Travelling by boat still carries with it an air of adventure, even if the overnight journey across the English Channel is rather more modest than the epic sea voyages of yore. Yet an unusually rough crossing and the resultant broken sleep had left me queasy and bewildered as I stumbled back onto dry land at Caen-Ouistreham port, seven hours after leaving Portsmouth. It was 6am and the sun had only been up a few minutes longer than I had, with the morning light glinting off a grey-blue sea.
At least at this hour the boulangerie’s pastries were delectably warm, straight from the oven, and as I tucked in I orientated myself, noting that the beaches which hosted World War 2’s D-Day Landings were just a stone’s throw away. However, the reason for my visit to Caen was to discover the earlier roots of Norman history – I was going to meet William the Conqueror.
Caen: medieval to modern
At first glance, Caen’s medieval heritage is obscured by the siege of grey, 1950s tower blocks which gradually replaced the piles of rubble that were left by World War 2. Its history is hidden between the cracks in the concrete and in the handful of higgledy-piggledly, timber-framed houses which have been left wedged between modern builds, their slanted beams betraying their fragility as they lean against the younger edifices.
Between June and August of 1944 some 75% of Caen was razed to the ground by heavy aerial bombing, but the city’s major landmarks survived – to help orientate Allied pilots through unfamiliar French territory, rather than out of a concern for architectural heritage. Following the war, much of central Caen was rebuilt in harmony with the city’s 15th- and 16th-century Italianate mansions, which used local limestone and were decorated by Florentine artisans. Some of these miraculously survived the bombings, including the ornate Hôtel d’Escoville, now the tourist office.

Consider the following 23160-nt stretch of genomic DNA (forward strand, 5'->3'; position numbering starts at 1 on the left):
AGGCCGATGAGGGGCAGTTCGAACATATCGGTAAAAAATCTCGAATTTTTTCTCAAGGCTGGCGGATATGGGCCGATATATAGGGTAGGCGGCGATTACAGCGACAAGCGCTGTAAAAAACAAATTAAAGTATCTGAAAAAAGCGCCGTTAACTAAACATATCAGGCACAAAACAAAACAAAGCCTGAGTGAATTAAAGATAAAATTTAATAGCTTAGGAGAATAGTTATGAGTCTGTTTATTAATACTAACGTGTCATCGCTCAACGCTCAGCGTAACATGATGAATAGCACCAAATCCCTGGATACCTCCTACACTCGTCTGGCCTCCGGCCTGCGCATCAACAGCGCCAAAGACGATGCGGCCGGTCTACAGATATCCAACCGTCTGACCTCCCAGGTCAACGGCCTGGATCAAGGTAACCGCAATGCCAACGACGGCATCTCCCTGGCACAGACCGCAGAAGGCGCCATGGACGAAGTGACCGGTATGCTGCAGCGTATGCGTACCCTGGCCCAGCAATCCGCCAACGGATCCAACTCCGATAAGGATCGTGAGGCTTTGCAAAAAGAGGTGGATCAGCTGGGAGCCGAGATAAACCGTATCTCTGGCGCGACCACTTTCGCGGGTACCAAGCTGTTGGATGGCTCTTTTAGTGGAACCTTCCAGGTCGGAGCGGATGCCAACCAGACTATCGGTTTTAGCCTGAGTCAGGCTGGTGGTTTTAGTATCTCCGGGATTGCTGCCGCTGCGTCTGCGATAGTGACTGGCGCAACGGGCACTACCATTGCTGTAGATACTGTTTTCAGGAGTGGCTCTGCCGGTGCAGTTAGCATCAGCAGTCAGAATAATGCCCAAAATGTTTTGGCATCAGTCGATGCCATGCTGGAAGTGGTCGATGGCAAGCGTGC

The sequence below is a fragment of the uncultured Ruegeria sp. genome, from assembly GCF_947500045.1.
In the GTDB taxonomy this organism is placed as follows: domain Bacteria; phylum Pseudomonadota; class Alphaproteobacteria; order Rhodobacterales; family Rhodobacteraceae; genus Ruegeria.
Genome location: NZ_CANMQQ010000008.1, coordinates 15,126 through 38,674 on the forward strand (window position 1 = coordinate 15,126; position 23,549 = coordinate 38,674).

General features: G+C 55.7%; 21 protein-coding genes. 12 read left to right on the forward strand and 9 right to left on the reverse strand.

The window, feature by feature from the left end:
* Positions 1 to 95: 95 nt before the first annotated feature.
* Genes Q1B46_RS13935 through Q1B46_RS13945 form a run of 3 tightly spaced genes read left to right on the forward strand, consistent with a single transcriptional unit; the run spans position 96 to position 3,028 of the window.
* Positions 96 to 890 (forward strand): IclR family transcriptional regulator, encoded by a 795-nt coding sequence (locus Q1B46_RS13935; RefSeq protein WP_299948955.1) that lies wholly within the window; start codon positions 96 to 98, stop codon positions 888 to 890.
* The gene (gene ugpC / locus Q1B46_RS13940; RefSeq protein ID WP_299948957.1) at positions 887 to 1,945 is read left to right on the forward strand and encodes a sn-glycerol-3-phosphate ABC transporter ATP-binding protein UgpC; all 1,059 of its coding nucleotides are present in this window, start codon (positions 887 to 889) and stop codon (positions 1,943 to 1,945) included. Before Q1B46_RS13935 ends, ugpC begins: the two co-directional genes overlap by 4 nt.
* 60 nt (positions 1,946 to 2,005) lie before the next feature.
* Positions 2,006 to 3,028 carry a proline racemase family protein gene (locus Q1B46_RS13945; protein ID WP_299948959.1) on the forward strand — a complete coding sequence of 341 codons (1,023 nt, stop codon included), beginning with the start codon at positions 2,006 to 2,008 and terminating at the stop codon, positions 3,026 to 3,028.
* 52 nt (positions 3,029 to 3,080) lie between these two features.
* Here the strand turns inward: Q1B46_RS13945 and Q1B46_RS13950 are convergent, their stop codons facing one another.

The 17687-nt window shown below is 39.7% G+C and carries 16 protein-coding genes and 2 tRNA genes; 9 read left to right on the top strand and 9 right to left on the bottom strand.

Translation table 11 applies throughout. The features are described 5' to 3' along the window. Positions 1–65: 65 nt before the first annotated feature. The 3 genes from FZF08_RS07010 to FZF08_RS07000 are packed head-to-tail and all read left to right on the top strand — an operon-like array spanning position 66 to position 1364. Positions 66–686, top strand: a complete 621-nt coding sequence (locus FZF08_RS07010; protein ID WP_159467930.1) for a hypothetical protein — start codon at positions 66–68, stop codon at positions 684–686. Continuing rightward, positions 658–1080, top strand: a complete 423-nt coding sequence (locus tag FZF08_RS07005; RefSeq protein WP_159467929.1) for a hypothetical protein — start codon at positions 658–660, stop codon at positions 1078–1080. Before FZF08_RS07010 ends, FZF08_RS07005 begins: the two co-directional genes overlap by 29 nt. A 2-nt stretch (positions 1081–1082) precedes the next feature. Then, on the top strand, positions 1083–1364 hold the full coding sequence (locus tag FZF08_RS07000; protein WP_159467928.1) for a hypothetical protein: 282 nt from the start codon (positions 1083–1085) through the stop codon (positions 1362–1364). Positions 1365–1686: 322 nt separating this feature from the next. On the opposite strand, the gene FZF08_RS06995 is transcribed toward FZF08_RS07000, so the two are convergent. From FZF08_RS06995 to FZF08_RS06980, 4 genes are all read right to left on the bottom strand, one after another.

Caen’s overarching visual identity may be borne of post-war pragmatism but its soul is defiantly medieval, albeit with a Renaissance flair. Happily, the major legacies of the Duke of Normandy’s reign are in pristine condition and open to visitors: Caen Castle, the Abbaye aux Dames and the Abbaye aux Hommes, all of which were commissioned by Guillaume himself.
Guillaume le Conquérant
Born on Christmas Day in 1028AD, William the Conqueror initially went by the far less noble name of William the Bastard, being the result of a fling between Robert ‘the Magnificent’ and his mistress.
Succeeding his father as Duke of Normandy at the age of 20, Guillaume became the Norman king of England following the Battle of Hastings in 1066AD. William married his distant cousin Matilda of Flanders, although the Pope refused to officiate as they were related. The marriage was eventually recognised on the condition that the couple founded two Benedictine abbeys in Caen: the Abbaye aux Dames for women and the Abbaye aux Hommes for men. After a long marriage and at least nine children, they were laid to rest in the very Romanesque abbeys that had established their union in bricks and mortar.
William’s tomb sits before the gilded altar of the Abbaye aux Hommes, beneath its towering stone vaults. It’s a modest, flat tablet embedded in the marble-tiled floor and looks small considering the alleged size of the king himself. At nearly six feet in height, William was incredibly tall for his time and I was amazed to learn that, upon his death, the king was so obese that the weight of his coffin repeatedly broke the ropes holding it up during its transportation to Caen from Rouen, where he’d been killed in battle.
Upon his coffin’s arrival at the abbey, the tomb was found to be far too small for his enormous form. The attendants tried to push the corpse’s head and feet to the sides, to cram it into the inadequate space, to no avail. I didn’t press my tour guide for the gory details of how they eventually managed to get him in there, but I was assured that it isn’t a pretty story…